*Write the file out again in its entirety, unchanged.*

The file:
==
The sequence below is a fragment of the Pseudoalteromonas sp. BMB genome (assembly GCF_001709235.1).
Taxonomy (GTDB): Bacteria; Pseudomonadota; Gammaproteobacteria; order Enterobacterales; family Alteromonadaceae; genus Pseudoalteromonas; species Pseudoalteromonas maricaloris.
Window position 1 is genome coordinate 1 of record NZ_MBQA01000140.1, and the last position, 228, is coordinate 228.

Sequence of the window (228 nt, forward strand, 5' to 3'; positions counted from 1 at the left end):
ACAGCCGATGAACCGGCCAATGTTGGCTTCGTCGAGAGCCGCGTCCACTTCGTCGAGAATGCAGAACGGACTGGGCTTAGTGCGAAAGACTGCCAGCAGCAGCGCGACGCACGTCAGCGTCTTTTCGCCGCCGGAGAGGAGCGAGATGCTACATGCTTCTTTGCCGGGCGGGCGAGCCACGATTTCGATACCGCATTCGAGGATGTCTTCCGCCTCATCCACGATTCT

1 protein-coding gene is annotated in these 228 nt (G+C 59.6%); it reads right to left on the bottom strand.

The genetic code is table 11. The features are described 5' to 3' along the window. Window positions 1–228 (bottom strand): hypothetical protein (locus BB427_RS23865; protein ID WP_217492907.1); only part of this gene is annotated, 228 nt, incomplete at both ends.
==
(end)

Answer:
The sequence below is a fragment of the Pseudoalteromonas sp. BMB genome (assembly GCF_001709235.1).
Taxonomy (GTDB): Bacteria; Pseudomonadota; Gammaproteobacteria; order Enterobacterales; family Alteromonadaceae; genus Pseudoalteromonas; species Pseudoalteromonas maricaloris.
Window position 1 is genome coordinate 1 of record NZ_MBQA01000140.1, and the last position, 228, is coordinate 228.

Sequence of the window (228 nt, forward strand, 5' to 3'; positions counted from 1 at the left end):
ACAGCCGATGAACCGGCCAATGTTGGCTTCGTCGAGAGCCGCGTCCACTTCGTCGAGAATGCAGAACGGACTGGGCTTAGTGCGAAAGACTGCCAGCAGCAGCGCGACGCACGTCAGCGTCTTTTCGCCGCCGGAGAGGAGCGAGATGCTACATGCTTCTTTGCCGGGCGGGCGAGCCACGATTTCGATACCGCATTCGAGGATGTCTTCCGCCTCATCCACGATTCT

1 protein-coding gene is annotated in these 228 nt (G+C 59.6%); it reads right to left on the bottom strand.

The genetic code is table 11. The features are described 5' to 3' along the window. Window positions 1–228 (bottom strand): hypothetical protein (locus BB427_RS23865; protein ID WP_217492907.1); only part of this gene is annotated, 228 nt, incomplete at both ends.